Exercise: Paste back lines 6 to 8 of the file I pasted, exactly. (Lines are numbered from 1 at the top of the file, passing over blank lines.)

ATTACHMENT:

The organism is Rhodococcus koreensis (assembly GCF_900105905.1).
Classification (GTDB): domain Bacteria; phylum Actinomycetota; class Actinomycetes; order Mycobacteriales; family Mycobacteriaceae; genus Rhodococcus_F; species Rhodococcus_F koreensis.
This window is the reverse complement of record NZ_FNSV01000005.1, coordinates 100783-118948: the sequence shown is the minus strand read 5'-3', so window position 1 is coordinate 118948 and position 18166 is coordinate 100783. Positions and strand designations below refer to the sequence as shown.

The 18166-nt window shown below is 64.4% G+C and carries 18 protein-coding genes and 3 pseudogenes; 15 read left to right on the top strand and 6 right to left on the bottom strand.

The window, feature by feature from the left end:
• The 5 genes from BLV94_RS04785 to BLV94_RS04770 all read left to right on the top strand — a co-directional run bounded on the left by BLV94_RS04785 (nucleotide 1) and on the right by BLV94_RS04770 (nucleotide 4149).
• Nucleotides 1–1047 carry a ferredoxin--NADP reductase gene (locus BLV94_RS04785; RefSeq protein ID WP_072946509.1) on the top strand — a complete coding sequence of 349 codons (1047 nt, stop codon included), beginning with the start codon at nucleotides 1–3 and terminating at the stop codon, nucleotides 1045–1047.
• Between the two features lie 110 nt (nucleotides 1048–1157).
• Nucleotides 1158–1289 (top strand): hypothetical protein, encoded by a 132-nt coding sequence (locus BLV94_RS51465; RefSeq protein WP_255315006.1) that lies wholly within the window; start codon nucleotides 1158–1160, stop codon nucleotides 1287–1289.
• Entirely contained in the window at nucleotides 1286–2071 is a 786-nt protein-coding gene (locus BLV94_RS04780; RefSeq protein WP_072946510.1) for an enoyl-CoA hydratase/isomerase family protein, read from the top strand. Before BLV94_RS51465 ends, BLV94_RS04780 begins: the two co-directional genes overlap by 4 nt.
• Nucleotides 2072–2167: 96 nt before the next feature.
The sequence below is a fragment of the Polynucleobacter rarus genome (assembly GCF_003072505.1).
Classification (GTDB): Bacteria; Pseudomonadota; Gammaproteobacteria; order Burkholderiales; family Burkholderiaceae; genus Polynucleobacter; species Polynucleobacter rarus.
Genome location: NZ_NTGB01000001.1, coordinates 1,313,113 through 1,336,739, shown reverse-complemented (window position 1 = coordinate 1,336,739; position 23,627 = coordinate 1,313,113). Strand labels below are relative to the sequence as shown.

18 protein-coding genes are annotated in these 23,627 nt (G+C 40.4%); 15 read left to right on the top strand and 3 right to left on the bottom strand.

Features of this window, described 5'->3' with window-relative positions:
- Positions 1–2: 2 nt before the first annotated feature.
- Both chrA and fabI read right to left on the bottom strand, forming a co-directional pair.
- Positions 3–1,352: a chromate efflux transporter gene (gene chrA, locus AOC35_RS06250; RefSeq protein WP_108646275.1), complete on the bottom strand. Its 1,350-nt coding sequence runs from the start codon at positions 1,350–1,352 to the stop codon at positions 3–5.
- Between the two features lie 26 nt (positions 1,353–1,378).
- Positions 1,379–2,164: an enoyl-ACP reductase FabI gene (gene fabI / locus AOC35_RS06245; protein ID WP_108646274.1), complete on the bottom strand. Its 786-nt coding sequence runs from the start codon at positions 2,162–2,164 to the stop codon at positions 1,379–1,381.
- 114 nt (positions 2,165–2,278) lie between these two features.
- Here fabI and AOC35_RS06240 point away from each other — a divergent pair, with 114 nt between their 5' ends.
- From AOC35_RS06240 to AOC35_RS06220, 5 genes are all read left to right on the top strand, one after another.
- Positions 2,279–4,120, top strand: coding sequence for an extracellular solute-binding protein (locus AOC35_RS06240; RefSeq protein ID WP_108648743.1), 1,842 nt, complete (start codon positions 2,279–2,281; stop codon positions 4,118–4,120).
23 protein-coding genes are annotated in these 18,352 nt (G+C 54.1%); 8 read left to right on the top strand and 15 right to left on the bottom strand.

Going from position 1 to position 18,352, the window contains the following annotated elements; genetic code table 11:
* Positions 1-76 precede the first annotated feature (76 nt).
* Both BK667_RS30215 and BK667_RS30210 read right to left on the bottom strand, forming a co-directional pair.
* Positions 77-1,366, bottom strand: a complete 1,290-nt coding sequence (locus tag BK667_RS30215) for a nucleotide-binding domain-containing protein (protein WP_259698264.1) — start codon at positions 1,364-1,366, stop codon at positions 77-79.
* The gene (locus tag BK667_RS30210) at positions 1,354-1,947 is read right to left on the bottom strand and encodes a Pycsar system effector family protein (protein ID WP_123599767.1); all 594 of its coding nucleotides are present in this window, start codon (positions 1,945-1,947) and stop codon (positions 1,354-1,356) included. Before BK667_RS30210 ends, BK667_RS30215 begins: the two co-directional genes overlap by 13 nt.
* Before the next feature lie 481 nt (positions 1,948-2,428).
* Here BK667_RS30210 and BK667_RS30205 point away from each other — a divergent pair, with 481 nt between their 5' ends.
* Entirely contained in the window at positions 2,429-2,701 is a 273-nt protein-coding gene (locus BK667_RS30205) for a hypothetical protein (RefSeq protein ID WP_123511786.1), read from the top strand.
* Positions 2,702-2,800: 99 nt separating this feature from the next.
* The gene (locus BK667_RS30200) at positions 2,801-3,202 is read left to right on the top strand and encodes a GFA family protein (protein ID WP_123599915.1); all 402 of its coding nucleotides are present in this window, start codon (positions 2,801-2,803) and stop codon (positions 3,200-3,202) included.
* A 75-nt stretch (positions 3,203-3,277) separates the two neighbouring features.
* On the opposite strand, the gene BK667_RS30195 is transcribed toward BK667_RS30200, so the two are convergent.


• The 5 genes from BLV94_RS04785 to BLV94_RS04770 all read left to right on the top strand — a co-directional run bounded on the left by BLV94_RS04785 (nucleotide 1) and on the right by BLV94_RS04770 (nucleotide 4149).
• Nucleotides 1–1047 carry a ferredoxin--NADP reductase gene (locus BLV94_RS04785; RefSeq protein ID WP_072946509.1) on the top strand — a complete coding sequence of 349 codons (1047 nt, stop codon included), beginning with the start codon at nucleotides 1–3 and terminating at the stop codon, nucleotides 1045–1047.
• Between the two features lie 110 nt (nucleotides 1048–1157).